4. If you’re doing any outdoor grilling, be sure to inspect the propane tank before firing up the grill. You want to cook food, not yourself!

5. Don’t grill in enclosed spaces such as garages; the carbon monoxide buildup can be deadly. This carbon monoxide danger also applies to heaters in tightly sealed spaces (e.g., camping tents, ice fishing huts).

6. Be safe on the water. You don’t have to be racing boats or water skiing to get hurt on the water. Obviously, inspect the boat before taking it on the water to make sure it’s water-safe and running well. Wear life vests, always supervise children, don’t drink and operate a boat, pay attention to the weather, be aware of your surroundings and other boats on the water, etc. It’s a good idea to take boater education classes if you’re not an experienced boater.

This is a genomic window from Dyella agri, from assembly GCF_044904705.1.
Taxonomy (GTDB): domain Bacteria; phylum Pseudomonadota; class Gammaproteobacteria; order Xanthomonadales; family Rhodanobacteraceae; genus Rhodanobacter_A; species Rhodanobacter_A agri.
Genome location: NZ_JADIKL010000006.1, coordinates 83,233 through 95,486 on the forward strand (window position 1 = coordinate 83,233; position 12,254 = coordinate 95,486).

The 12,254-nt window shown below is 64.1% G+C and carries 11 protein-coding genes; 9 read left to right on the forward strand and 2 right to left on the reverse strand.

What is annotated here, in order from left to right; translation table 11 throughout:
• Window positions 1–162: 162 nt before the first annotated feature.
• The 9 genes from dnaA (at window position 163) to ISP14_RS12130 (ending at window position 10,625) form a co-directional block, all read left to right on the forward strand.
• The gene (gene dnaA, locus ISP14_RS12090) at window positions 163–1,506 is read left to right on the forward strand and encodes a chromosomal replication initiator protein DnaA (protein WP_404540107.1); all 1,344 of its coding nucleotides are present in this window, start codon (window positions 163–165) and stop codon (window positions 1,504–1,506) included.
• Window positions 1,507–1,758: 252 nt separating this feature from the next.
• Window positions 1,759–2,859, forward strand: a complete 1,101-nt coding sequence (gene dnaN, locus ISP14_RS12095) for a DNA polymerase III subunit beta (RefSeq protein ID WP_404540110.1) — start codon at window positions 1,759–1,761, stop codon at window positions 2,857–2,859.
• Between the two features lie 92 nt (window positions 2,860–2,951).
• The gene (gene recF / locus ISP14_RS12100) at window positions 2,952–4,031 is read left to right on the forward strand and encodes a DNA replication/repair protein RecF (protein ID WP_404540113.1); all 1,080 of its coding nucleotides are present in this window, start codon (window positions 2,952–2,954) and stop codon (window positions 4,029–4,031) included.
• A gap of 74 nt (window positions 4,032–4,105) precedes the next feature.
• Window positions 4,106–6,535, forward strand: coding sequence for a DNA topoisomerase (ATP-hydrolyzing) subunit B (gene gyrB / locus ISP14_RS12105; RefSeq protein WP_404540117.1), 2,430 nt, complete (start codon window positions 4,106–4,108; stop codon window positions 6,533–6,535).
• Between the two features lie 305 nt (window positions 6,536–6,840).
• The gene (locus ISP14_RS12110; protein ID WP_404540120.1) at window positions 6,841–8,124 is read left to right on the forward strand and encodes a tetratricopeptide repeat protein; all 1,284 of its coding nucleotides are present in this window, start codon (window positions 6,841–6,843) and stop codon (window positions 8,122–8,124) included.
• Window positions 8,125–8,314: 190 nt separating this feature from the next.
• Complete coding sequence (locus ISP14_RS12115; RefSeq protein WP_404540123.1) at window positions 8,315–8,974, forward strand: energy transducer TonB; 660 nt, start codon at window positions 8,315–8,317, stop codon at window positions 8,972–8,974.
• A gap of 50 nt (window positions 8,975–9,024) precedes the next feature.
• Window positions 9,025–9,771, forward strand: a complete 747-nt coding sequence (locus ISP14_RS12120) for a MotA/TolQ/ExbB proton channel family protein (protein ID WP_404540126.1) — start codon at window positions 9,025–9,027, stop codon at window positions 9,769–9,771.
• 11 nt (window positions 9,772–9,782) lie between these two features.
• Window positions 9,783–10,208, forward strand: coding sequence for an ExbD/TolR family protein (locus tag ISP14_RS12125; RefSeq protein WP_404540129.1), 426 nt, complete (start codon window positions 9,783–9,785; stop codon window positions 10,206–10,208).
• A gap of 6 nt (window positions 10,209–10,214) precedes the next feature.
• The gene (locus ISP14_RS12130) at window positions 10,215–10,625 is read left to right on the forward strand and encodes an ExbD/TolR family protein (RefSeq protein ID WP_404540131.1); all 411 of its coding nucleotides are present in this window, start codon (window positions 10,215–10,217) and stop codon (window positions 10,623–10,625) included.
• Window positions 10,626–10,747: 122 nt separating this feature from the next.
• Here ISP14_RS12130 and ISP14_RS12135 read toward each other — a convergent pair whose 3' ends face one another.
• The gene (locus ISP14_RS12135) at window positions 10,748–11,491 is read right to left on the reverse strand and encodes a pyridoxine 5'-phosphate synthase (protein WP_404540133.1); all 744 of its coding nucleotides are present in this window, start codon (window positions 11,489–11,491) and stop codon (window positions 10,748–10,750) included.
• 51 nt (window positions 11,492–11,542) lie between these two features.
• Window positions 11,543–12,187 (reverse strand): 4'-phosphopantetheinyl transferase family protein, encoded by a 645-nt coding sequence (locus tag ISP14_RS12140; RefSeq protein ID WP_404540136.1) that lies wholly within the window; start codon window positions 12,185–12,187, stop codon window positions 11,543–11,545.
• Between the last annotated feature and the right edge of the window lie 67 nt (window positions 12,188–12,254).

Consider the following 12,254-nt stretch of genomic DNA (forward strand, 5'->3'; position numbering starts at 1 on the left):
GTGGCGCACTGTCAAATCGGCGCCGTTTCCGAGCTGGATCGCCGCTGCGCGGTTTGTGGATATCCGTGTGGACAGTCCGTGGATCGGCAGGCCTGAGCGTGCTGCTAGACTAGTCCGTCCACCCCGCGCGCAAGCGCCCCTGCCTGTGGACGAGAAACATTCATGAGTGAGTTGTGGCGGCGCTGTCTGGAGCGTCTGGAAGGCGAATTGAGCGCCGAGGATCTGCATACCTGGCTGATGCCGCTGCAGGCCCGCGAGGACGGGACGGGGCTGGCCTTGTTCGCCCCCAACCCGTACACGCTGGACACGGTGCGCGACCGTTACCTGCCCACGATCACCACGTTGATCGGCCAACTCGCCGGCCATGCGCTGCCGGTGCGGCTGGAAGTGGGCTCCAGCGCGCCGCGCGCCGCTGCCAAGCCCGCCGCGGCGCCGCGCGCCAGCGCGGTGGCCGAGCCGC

7. Pay attention to what you’re doing. Many injuries that happen on vacation are rather mundane—straining your back with heavy luggage, taking a misstep while taking a photo or filming a video,  staying in the heat too long and suffering a heat stroke, forgetting to put on sun screen and getting a severe sun burn, etc. In many cases, when such injuries happen it’s because people have gotten so caught up in the fun they’re having, that they forget to look out for their own safety. You’re on vacation, but that doesn’t make you invincible!  

Takeaway

Vacations should be a worry-free, no-stress time, but you can’t afford to stop thinking about safety—even when you’re having the time of your life.

 

Image courtesy of Matthew Baron, Creative Commons.

Topics: why inspect?, take safety home